Police vehicle accidents and the impact such crashes have had on communities across New York State are the focus of a new data journalism project involving Newhouse School students working in partnership with reporters from the USA Today Network and Central Current….
Syracuse Law Student Awarded 2014 Trial Advocacy Scholarship
Matthew Holmes, a third-year law student, will be awarded a prestigious national scholarship from the American Association for Justice (AAJ)—the only law student in the country to earn this honor. He will be invited to attend AAJ’s National Convention in Baltimore, Md., and will be recognized at one of their final dinners.
Holmes was raised in a small town in northern Wisconsin. He received a bachelor of arts in political science from Carthage College in Kenosha, Wis. While at Carthage, Holmes developed an interest in law school and trial advocacy as a member of the Mock Trial team, where he won multiple top-attorney and best-advocate awards.
Upon graduating from Carthage, Holmes decided to attend Syracuse University College of Law because he learned that the College of Law’s trial advocacy program was one of the best in the nation. During his second year at Syracuse, Holmes was one of the first second-year students selected to be an arguing member on Syracuse’s national trial team.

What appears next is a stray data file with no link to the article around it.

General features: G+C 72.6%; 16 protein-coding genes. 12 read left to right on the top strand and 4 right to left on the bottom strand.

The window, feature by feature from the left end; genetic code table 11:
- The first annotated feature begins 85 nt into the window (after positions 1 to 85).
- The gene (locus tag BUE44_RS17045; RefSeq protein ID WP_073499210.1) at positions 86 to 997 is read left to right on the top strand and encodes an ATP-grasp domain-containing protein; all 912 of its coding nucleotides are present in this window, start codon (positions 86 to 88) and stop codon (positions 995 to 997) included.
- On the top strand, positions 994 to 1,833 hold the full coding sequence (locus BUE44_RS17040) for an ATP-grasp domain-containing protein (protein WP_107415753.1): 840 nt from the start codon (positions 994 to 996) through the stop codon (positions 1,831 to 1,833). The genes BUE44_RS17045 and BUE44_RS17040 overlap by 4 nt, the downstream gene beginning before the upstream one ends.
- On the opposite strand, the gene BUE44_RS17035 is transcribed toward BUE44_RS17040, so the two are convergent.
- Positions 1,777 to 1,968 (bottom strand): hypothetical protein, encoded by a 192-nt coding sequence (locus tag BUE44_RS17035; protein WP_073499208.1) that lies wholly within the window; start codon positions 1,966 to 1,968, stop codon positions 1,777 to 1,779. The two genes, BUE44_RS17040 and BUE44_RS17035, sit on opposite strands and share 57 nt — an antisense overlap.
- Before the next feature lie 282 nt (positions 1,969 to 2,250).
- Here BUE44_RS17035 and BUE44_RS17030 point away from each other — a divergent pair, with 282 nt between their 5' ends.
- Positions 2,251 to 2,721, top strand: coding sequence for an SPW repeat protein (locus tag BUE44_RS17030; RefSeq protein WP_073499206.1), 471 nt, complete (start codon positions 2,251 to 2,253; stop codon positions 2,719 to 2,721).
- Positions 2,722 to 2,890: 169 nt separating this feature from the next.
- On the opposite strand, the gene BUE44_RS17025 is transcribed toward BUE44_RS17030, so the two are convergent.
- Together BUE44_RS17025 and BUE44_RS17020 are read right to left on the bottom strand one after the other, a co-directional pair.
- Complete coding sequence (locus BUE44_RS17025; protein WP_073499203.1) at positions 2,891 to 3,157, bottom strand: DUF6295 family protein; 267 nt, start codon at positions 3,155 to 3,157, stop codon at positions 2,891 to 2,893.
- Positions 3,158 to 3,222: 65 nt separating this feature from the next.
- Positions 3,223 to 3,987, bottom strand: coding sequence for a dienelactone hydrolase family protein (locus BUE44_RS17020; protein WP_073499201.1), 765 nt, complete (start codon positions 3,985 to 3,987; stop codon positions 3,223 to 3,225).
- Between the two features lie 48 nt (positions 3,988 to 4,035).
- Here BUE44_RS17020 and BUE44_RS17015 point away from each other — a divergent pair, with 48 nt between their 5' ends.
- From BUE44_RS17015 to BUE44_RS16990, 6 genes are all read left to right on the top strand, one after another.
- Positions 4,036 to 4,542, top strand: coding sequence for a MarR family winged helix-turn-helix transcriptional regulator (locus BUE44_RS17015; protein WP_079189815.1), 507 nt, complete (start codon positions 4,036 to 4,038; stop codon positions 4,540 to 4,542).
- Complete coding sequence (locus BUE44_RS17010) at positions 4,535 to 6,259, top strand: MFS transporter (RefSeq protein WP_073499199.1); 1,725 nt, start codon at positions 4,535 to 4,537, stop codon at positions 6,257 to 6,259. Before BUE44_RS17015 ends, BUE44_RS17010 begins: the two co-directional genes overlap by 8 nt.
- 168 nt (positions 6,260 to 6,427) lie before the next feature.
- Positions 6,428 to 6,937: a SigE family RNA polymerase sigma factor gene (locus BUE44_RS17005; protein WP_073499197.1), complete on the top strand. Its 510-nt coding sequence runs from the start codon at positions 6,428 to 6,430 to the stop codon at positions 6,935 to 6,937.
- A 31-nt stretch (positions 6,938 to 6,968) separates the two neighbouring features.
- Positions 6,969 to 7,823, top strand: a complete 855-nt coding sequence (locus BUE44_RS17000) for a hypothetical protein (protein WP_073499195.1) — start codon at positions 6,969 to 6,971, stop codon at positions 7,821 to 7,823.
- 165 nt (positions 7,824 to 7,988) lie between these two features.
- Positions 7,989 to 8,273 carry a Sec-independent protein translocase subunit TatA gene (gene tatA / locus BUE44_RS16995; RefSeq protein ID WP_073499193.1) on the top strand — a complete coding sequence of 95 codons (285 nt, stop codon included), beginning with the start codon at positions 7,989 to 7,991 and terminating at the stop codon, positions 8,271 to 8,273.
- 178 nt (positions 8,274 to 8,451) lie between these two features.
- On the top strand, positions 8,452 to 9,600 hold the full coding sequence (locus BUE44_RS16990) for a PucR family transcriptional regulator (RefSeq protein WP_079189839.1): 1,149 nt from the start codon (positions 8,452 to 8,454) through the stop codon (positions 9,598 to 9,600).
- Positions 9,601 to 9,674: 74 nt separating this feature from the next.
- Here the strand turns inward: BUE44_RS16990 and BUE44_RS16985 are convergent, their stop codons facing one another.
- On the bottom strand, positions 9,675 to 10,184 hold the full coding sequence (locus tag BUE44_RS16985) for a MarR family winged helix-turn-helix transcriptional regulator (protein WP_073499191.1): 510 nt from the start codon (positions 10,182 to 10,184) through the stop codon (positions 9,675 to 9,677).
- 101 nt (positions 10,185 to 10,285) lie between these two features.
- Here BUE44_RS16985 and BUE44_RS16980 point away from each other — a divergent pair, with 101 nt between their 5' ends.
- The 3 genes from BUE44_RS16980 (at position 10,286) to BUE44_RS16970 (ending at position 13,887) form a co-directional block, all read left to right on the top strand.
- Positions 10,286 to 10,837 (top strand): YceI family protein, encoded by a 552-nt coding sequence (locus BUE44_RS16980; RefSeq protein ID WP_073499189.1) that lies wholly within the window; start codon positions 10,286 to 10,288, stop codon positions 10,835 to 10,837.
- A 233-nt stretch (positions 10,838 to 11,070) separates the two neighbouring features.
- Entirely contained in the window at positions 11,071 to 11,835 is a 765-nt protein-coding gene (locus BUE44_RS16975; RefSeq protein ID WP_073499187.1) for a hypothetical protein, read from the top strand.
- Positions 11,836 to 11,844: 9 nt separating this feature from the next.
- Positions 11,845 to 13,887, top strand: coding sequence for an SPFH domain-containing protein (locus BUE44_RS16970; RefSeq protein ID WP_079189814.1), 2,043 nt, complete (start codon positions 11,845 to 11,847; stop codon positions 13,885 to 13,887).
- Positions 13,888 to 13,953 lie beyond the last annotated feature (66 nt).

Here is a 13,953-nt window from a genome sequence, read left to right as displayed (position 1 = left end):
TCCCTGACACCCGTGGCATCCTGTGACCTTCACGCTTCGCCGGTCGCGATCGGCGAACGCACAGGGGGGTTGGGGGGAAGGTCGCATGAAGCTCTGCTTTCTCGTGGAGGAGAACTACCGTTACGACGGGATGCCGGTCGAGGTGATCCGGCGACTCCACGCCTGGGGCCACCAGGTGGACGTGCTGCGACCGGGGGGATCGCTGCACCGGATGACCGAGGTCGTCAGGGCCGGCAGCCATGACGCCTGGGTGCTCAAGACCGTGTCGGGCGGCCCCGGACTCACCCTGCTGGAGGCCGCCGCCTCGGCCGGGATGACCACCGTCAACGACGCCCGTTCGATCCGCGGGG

In the fall, he competed in the prestigious Tournament of Champions trial competition in Birmingham, Ala. In the spring he first competed in the regional National Trial Competition located in White Plains, N.Y. Holmes’ team was ranked second throughout the entire competition until they narrowly lost in the final round. After this competition, Holmes competed in the Student Trial Advocacy Competition (STAC) hosted by AAJ. His team won the regional competition in Boston and advanced all the way to the final round of the national competition in Santa Monica, Calif.
During his final year of law school at Syracuse, Holmes will continue to be an active member of the trial team and Syracuse’s Moot Court Honor Society, and will participate in the school’s criminal defense clinic, where he will be able to represent individuals in Syracuse Criminal Court. After law school, Holmes plans on living and working in Rochester, Buffalo or Syracuse, where he wants to represent victims of negligence.